Kerala, India Targets Chains Selling Fast Food

by Cameron St. Germain

Part of the Food Policy Snapshot Series

Policy Name:

Branded Fast Food Tax, Kerala

Location:

Kerala, India

Population: 35 million (World Population Review, 2017)

Overview:

The Indian state of Kerala included a 14.5% tax on food sold in branded fast food restaurants in its 2016-2017 state budget. The tax is specifically intended to target chain restaurants selling foods that are highly processed and high in fat, salt, and sugar. However, as the tax only targets branded chain restaurants, small restaurants selling both Western and traditional Indian food are not affected.

Progress to date:

No official reports have been made publicly available. The Kerala government projected that the tax scheme would raise revenues by 100,000,000 rupees (around $1.5 million) in its first year. However, direct health outcomes may be more difficult to measure.

Program/Policy Initiated:

The tax was passed in February and went into effect in July 2016.

Food policy category:

Preventative healthcare

Program goals:

  • Reduce obesity and related healthcare costs.
  • Generate revenue for the state government.
  • Reduce the influence of multinational fast food corporations.

How it works:

The 14.5% tax was levied on branded fast food chains, including multinational restaurants that have surged in popularity in India in recent years such as McDonald’s, KFC, and Subway. However, the presence of these restaurants within the state is relatively small, consisting of only 50-60 restaurants. Non-chain restaurants were not affected.

With the increased price being passed onto consumers, Keralan officials expect that people will reduce their intake of highly processed and unhealthy foods, leading to better health outcomes and lower healthcare expenditures. Kerala’s finance minister, Dr. Thomas Isaac, has announced that the increase in state funds will be spent on education, health, and agriculture.

Why it is important:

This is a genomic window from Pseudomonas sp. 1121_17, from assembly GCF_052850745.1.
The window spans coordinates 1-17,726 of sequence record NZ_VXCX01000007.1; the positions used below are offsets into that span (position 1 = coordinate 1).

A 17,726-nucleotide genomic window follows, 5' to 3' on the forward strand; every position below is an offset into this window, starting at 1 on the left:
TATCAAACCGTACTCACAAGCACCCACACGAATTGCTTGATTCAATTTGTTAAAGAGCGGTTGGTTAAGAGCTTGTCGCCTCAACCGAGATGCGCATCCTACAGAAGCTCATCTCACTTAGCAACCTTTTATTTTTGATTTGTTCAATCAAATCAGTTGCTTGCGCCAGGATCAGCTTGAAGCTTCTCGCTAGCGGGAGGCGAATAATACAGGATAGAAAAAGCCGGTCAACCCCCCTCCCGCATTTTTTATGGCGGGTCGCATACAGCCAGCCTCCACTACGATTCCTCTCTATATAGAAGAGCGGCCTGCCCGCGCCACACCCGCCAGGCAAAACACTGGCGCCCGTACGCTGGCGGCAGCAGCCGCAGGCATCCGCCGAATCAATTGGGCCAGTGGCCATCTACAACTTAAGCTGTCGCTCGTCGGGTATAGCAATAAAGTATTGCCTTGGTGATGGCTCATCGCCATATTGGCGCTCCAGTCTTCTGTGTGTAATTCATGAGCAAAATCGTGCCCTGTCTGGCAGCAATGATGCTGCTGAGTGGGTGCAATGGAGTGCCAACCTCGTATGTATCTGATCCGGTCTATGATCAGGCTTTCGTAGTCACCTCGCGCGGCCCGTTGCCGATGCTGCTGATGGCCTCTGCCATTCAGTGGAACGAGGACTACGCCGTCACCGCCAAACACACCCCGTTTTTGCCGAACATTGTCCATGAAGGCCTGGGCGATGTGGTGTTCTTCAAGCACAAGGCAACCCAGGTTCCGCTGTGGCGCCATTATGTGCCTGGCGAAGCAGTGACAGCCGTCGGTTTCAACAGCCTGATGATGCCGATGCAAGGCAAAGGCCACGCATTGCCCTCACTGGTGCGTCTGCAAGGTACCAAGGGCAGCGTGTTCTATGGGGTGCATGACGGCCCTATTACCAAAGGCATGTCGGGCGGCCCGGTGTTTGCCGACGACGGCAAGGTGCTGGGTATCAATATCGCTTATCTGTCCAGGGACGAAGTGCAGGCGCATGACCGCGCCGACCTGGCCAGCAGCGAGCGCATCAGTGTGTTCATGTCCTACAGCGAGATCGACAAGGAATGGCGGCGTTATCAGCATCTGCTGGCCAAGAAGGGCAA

The relationship between fast food consumption and obesity and its related illnesses is well established. A study from the University of Leeds shows a direct connection between fast food consumption and increased BMI and higher rates of obesity. Illnesses related to obesity include hypertension, diabetes, heart disease, and some types of cancer.

Kerala has the second highest obesity rate in India. According to the National Family Health Survey, 17.8% of adult men and 28.1% of adult women in Kerala are either overweight or obese. In comparison, the national average is 9.3% for men and 12.6% for women.

In addition to contributing to poor health outcomes, overweight and obesity often result in increased financial burdens. A study conducted by UNICEF and India’s Centre for Control of Chronic Conditions shows that healthcare expenditures rise along with increased BMI levels in Indian women. According to the study, obese women spend on average over three times more than women with a healthy weight on medical expenses.

Evaluation:

The Keralan government has not yet evaluated the effect of the tax.

Learn more:

http://www.finance.kerala.gov.in/index.php?option=com_content&view=article&id=537:kerala-budget-2016-17&catid=18:state-budget

Point of Contact:

Finance Minister – Dr. Thomas Issac

[email protected]

https://twitter.com/thomasisaaq

Similar practices:

In 2011, Denmark introduced a similar tax but abolished it after only one year. A study published in the European Journal of Clinical Nutrition shows that, despite its short lifespan, the tax created positive outcomes, resulting in increased vegetable consumption and a decrease in saturated fat intake by 4%.

Taxes on soda have gained momentum in recent years, particularly in European countries including Ireland, France, and Hungary. In America, Philadelphia became the first major city to pass a tax on sugary drinks in 2016. Mexico’s soda tax, which went into effect in 2014, reduced sales of sugar-sweetened beverages by 7.3% and increased sales of water by 5.2%, according to a study from the National Institute of Public Health in Cuernavaca Mexico.

References:

http://worldpopulationreview.com/territories/kerala-population/

http://www.finance.kerala.gov.in/index.php?option=com_content&view=article&id=537:kerala-budget-2016-17&catid=18:state-budget

http://www.sciencedirect.com.ezproxy.gc.cuny.edu/science/article/pii/S0749379712001298?_rdoc=1&_fmt=high&_origin=gateway&_docanchor=&md5=b8429449ccfc9c30159a5f9aeaa92ffb&ccp=y

https://dhsprogram.com/pubs/pdf/FRIND3/FRIND3-Vol1[Oct-17-2008].pdf

https://www.ncbi.nlm.nih.gov/pmc/articles/PMC5593122/

https://www.ncbi.nlm.nih.gov/pubmed/27071513

https://doi.org/10.1371/journal.pone.0163463

 

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